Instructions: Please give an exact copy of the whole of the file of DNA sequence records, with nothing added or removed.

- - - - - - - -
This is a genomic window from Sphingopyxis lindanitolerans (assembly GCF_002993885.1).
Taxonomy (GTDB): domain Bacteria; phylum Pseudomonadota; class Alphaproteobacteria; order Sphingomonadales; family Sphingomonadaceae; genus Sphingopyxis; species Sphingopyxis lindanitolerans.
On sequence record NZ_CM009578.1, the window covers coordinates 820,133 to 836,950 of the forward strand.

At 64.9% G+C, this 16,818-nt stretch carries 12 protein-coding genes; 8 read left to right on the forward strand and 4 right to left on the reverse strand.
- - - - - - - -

This is a genomic window from Sphingopyxis lindanitolerans (assembly GCF_002993885.1).
Taxonomy (GTDB): domain Bacteria; phylum Pseudomonadota; class Alphaproteobacteria; order Sphingomonadales; family Sphingomonadaceae; genus Sphingopyxis; species Sphingopyxis lindanitolerans.
On sequence record NZ_CM009578.1, the window covers coordinates 820,133 to 836,950 of the forward strand.

At 64.9% G+C, this 16,818-nt stretch carries 12 protein-coding genes; 8 read left to right on the forward strand and 4 right to left on the reverse strand.